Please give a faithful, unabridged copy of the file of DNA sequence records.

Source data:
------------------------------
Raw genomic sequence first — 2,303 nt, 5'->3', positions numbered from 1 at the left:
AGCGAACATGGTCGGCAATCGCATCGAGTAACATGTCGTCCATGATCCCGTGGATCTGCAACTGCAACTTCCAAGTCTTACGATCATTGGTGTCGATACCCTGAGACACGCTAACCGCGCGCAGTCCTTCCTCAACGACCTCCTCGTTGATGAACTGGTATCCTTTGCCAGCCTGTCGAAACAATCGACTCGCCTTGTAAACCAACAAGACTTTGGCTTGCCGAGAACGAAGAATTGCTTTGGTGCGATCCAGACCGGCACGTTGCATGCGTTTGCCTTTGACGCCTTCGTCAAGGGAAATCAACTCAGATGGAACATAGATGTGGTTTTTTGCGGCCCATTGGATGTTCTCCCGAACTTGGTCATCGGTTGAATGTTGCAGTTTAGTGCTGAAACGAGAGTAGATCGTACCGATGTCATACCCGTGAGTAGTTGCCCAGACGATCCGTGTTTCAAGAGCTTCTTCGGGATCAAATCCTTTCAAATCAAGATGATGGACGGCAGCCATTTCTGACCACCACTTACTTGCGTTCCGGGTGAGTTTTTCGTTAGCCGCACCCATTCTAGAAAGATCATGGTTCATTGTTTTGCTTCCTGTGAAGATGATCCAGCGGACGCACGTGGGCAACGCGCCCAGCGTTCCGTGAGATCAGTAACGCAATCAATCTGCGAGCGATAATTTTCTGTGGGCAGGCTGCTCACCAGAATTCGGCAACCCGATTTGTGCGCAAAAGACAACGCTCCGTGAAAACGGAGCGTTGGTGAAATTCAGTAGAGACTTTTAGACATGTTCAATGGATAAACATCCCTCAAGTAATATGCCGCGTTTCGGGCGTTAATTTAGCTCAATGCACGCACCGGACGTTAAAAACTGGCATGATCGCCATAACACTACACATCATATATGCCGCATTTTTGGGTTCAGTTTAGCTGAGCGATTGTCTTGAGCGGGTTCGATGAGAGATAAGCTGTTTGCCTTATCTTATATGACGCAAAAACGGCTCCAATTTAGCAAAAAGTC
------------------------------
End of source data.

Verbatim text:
Raw genomic sequence first — 2,303 nt, 5'->3', positions numbered from 1 at the left:
AGCGAACATGGTCGGCAATCGCATCGAGTAACATGTCGTCCATGATCCCGTGGATCTGCAACTGCAACTTCCAAGTCTTACGATCATTGGTGTCGATACCCTGAGACACGCTAACCGCGCGCAGTCCTTCCTCAACGACCTCCTCGTTGATGAACTGGTATCCTTTGCCAGCCTGTCGAAACAATCGACTCGCCTTGTAAACCAACAAGACTTTGGCTTGCCGAGAACGAAGAATTGCTTTGGTGCGATCCAGACCGGCACGTTGCATGCGTTTGCCTTTGACGCCTTCGTCAAGGGAAATCAACTCAGATGGAACATAGATGTGGTTTTTTGCGGCCCATTGGATGTTCTCCCGAACTTGGTCATCGGTTGAATGTTGCAGTTTAGTGCTGAAACGAGAGTAGATCGTACCGATGTCATACCCGTGAGTAGTTGCCCAGACGATCCGTGTTTCAAGAGCTTCTTCGGGATCAAATCCTTTCAAATCAAGATGATGGACGGCAGCCATTTCTGACCACCACTTACTTGCGTTCCGGGTGAGTTTTTCGTTAGCCGCACCCATTCTAGAAAGATCATGGTTCATTGTTTTGCTTCCTGTGAAGATGATCCAGCGGACGCACGTGGGCAACGCGCCCAGCGTTCCGTGAGATCAGTAACGCAATCAATCTGCGAGCGATAATTTTCTGTGGGCAGGCTGCTCACCAGAATTCGGCAACCCGATTTGTGCGCAAAAGACAACGCTCCGTGAAAACGGAGCGTTGGTGAAATTCAGTAGAGACTTTTAGACATGTTCAATGGATAAACATCCCTCAAGTAATATGCCGCGTTTCGGGCGTTAATTTAGCTCAATGCACGCACCGGACGTTAAAAACTGGCATGATCGCCATAACACTACACATCATATATGCCGCATTTTTGGGTTCAGTTTAGCTGAGCGATTGTCTTGAGCGGGTTCGATGAGAGATAAGCTGTTTGCCTTATCTTATATGACGCAAAAACGGCTCCAATTTAGCAAAAAGTC